growing up i spent my early days in the village. barefoot and usually shirtless until i was eight or nine. we had what we needed for four to six months at a time. with the help of correspondence planned out by tireless teachers and a weekly short wave radio time slot to check in, school was wherever we were.
and in the middle of coconut trees and sago palms, rain tanks and mosquito nets. we celebrated christmas.
when we were little, my mum made a tree from branches and twigs. she wired, glued. with hands that always make something from nothing. we only had red yarn, but she painstakingly wrapped every inch of that tree in it to give birth to color. we cut out cardboard stars and circles with pencil outlined cookie cutter shapes. then wrapped in precious aluminum foil to bring bright. no lights. just simple child-like ornaments hanging from red yarn wrapped sticks and twigs.
on christmas morning the tree would appear on a small round table and before we opened windows to sunlight and passerby—-we would open three or four heart-given, sometimes hand-made presents.
starting in 6th grade, schooling ruled that kurt and i be at ukarumpa during the term. at the start of christmas break —our longest—we would pack. climb aboard a cessna 206, taking flight for reunion.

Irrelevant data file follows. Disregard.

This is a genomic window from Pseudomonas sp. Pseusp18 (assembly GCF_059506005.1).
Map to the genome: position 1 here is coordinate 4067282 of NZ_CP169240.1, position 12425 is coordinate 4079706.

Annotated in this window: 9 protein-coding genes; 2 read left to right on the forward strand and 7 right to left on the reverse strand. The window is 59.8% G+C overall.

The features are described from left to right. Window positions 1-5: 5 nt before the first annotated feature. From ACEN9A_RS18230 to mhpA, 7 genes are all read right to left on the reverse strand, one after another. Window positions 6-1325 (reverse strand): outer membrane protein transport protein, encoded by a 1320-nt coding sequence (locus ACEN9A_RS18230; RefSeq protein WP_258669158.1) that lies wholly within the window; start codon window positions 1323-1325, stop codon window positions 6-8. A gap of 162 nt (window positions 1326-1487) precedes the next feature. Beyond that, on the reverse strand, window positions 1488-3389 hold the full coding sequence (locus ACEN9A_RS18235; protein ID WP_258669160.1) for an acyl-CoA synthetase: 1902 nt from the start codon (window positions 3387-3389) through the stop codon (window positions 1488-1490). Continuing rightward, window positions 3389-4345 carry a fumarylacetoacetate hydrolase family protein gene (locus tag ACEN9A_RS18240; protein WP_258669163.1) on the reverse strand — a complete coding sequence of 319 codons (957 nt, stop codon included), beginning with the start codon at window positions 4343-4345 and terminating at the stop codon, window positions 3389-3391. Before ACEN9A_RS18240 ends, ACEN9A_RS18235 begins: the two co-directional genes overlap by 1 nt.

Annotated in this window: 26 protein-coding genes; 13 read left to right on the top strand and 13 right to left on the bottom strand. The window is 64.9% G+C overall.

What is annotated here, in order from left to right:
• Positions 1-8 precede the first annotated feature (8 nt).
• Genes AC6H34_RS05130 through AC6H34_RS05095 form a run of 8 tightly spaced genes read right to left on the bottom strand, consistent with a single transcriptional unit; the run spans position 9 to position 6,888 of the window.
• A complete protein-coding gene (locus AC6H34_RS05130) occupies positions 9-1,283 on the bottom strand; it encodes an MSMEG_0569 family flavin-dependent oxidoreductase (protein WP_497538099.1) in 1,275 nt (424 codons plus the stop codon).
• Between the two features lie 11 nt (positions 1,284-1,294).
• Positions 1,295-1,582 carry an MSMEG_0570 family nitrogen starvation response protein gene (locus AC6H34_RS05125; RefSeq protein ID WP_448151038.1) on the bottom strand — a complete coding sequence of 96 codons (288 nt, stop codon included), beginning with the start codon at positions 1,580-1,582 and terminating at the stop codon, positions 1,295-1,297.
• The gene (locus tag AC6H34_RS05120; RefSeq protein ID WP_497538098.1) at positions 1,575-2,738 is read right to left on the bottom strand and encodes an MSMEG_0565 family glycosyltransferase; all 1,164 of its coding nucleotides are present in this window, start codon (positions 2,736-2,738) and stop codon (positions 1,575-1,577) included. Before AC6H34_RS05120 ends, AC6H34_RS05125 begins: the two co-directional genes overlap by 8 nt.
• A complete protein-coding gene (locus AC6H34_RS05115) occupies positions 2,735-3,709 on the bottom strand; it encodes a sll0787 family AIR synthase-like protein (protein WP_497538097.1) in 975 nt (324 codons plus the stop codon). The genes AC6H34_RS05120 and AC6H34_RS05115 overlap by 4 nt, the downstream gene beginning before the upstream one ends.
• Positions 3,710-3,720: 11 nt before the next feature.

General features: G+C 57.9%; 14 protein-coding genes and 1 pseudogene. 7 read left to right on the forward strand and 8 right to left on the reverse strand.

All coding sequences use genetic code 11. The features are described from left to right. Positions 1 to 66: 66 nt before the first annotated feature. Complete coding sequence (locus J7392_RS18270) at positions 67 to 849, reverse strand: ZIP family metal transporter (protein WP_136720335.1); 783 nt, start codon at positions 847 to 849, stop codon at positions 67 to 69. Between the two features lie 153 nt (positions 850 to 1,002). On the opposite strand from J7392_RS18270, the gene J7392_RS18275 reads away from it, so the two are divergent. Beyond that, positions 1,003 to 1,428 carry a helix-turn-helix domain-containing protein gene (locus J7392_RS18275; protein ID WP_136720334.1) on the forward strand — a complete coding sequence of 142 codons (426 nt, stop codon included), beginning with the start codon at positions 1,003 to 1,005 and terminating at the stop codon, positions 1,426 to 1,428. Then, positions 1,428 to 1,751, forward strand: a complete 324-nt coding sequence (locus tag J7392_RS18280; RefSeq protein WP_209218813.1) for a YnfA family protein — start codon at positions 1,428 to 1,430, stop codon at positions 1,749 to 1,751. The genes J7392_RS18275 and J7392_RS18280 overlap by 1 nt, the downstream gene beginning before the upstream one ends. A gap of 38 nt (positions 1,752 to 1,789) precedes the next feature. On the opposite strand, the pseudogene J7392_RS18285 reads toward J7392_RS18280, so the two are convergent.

the village was home, but as i got older, christmas began to feel like away.
away from people more important than what i knew important to be.
away from time that felt like it would never be returned.
away from in the middle of goings on.
away from the seven foot artificial tree that was cardboard boxed in crawl space above our lives in ukarumpa.
i only heard about it. i never saw it in seventeen years of growing up. it was a going to happen if we ever—-but we never. i thought about it every christmas. it was this symbol of a truly worthwhile christmas. what i could have had. what i should have had. what was missing.
for twenty years i have been learning to be at home.
- in a country that sometimes still seems far from where my heart and skin feel belonging.
- with where i haven’t gone and what i haven’t done.
i am finding peace in the middle of the learned.
there is no missing. there is enough. and when i decide important, i sometimes miss the truly.
that red yarn wrapped sticks and twigs can hold the beauty and glory of here and now.
while they were there, the days were completed for her to give birth. and she gave birth to her firstborn son; and she wrapped him in cloths, and laid him in a manger, because there was no room for them in the inn.
luke 2:6-7 (NASB)